Feed Your Reader: A Romantic Mystery

31266A chance sighting leads to second chances – for hope, for family, and for love.

Five years ago, teenager Antonia disappeared. With no compelling evidence, the police eventually called her a run-away, and dropped the case. Her teacher, Jax, has always regretted not speaking up about the rumours she heard circling the school that day, but a random sighting at a train station raises the possibility that Antonia is still alive – and not too far away.

Antonia’s father, Connor has never given up hope that his daughter will be found and returned to her family. When her old teacher, Jax, calls him with a small spark of a lead, he seizes it with both hands, determined to chase it down.

But there’s more at play than simple teenage rebellion and the path Jax and Connor travel rapidly becomes more dangerous than either could have imagined, and opens up new possibilities that neither could have expected.

December Gift Guides: For Great Cooks (and want-to-be Great Cooks!)

by Elisabeth Rose

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I’d recommend The Cook’s Companion by Stephanie Alexander for someone setting up house for the first time or someone developing an interest in cooking. It’s pricey so probably for someone a bit special, but it’s a really comprehensive guide for Australian kitchens. It has sections on vegetables, fruit, herbs, spices, cooking techniques, measures etc and is packed with recipes for pretty much everything. Best of all it’s terrific value for money because it has no glossy photos that cost a bomb and waste space.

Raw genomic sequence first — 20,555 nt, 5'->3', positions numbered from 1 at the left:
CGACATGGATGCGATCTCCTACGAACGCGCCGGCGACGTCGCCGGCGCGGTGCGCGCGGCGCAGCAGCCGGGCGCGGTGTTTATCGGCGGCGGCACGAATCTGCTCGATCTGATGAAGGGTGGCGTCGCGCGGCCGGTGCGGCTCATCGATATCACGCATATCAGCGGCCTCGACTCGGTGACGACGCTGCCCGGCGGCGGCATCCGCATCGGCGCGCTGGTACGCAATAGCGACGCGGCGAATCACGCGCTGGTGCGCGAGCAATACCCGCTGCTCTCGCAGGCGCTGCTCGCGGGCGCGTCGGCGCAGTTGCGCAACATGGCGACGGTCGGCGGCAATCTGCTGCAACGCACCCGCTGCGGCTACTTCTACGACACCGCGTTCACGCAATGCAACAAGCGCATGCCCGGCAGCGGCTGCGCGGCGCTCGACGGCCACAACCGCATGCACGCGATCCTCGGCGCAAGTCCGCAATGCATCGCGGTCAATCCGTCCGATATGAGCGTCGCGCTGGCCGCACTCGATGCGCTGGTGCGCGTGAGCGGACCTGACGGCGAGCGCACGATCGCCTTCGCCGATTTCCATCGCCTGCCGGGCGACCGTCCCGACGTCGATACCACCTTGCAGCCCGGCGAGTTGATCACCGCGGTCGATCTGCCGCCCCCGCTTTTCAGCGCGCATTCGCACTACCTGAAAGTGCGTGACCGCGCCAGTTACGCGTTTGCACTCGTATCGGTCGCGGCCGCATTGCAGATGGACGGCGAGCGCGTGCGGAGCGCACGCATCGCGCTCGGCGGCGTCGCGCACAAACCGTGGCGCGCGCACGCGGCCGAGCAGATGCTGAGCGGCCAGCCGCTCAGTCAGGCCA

It sits on a book seat thingy on my kitchen bench and I refer to it all the time. We bought it as our Christmas gift to ourselves one year. Husband and I do that instead of trying to think of something each after 43 years together.


23483.jpgFor fans of romantic mysteries – not thrillers, mysteries – on your list, we heartily recommend Elisabeth Rose who writes romantic suspense with real characters with real problems and real happy-ever-after endings. Perfect for those readers who like their suspense without the gore.

Gateway to Romance: Elisabeth Rose

by Elisabeth Rose

Fifteen by Beverley Cleary was the first book I read that had everything a young teen wanted and I loved it. It was published in 1956 but doing a search today reveals it as still available and ranking well.

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It seems too good to be true. The most popular boy in school has asked Jane out — and she’s never even dated before. Stan is tall and good-looking, friendly and hard-working — everything Jane ever dreamed of. But is she ready for this?

Suppose her parents won’t let her go? What if she’s nervous and makes a fool of herself? Maybe he’ll think she’s too young. If only she knew all the clever things to say. If only she were prettier. If only she were ready for this…

With her usual warmth, perceptiveness, and humour, Beverly Cleary creates the joys and worries of a young girl’s first crush.

That book made me want to be fifteen so I could have all those exciting experiences Jane was having. I must have been about thirteen when I read it, way back in the early sixties and it kindled a desire to read more books about romance. I can’t remember any other titles but I’ve never forgotten Fifteen.

At about the same time my cousins introduced me to Georgette Heyer. I stayed with them for summer holidays and they had all her books which I devoured pretty much non-stop. My uncle was mighty peeved when we all went to the Davis Cup tennis tie at White City and I took Devils Cub with me and read during a match. Since then I’ve always loved historical romance.